Battle for Sugar Loaf Hill

The Battle for Sugar Loaf Hill was a vicious military engagement fought between the US 6th Marine Division and Imperial Japanese 32nd Army’s units, from May 12 to May 19, 1945, during the major Battle of Okinawa, at the end of the island-hopping campaign of World War II.

Sugar Loaf Hill was located on the western end of the Shuri Line, a Japanese defensive line in the southern tip of Okinawa Island. In early May, the US 1st and 6th Marine Divisions, which had already mopped up the last pockets of resistance in the north, were ordered to head south to help the elements of the US 10th Army breach the Shuri Line and take its hilly terrain.

On May 12, while the 10th Army’s 96th Division fought for Conical Hill, a couple of miles away to the east, on the same line, the 22th Regiment of US 6th Marine Division began an assault on Sugar Loaf Hill. Although they got fire support from M4 Shermans from the 6th Tank Battalion, the US Marine attacks on the enemy positions failed one after another as the Japanese defenders were hidden in caves in the hill side. During the battle, several American tanks were destroyed by Japanese anti-tank guns implaced on the rough hill crest. Finally, on May 19th, after 8 days and 11 attempts, the charging Marines of the 29th Company were able to reach the crest and secure Sugar Loaf.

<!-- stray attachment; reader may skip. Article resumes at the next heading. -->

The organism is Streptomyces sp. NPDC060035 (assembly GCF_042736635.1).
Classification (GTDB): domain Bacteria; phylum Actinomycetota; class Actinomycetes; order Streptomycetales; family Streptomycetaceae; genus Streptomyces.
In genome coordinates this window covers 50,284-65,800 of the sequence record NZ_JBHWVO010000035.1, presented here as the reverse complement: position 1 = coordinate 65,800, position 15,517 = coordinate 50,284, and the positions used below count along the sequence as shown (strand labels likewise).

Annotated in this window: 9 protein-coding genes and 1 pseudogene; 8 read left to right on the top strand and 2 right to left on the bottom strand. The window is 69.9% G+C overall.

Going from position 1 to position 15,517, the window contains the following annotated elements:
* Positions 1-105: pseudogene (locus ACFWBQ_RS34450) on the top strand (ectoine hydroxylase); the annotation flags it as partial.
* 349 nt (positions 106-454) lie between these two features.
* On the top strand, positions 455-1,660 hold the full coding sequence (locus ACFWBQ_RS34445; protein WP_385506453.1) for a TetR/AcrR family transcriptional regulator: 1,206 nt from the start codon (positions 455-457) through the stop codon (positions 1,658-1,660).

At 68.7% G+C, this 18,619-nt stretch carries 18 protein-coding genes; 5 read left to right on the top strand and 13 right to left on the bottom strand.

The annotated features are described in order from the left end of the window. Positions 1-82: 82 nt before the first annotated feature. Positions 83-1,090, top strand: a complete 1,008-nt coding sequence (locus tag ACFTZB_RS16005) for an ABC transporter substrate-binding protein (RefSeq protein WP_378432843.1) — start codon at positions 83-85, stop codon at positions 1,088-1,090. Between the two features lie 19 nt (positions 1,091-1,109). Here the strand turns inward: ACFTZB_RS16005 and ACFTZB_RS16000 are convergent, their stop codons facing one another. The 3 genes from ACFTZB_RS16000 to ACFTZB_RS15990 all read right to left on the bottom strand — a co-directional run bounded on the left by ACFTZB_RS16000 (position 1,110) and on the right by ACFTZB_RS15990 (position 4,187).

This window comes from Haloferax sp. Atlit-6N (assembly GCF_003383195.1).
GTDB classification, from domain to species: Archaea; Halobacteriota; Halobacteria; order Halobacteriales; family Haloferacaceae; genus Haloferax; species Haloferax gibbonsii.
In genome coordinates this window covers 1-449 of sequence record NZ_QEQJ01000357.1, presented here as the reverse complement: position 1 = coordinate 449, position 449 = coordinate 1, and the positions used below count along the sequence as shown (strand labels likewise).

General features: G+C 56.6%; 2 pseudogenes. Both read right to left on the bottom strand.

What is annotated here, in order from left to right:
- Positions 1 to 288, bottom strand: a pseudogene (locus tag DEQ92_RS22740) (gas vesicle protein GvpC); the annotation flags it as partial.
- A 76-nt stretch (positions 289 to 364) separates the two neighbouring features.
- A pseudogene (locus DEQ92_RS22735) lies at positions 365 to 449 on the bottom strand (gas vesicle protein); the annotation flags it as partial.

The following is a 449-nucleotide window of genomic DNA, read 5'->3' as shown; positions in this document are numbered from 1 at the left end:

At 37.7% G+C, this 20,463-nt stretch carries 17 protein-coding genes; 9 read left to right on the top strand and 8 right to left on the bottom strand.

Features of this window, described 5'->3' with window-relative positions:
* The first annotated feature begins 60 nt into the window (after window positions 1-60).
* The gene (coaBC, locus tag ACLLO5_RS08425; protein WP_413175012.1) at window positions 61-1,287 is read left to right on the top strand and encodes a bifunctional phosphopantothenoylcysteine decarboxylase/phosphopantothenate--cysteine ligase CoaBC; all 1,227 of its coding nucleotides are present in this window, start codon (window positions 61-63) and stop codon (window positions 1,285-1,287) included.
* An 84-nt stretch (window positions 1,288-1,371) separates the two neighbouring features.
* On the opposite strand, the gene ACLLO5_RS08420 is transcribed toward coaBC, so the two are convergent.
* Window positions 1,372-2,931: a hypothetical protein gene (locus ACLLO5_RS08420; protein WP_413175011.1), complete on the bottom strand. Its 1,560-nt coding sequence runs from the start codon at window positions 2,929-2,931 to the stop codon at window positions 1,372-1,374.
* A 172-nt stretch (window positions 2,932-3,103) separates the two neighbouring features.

Casualties: 4,100 Japanese and 2,300 Marine casualties, dead and wounded.

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Thor is Carlos Benito Camacho, the manager and writer of this blog.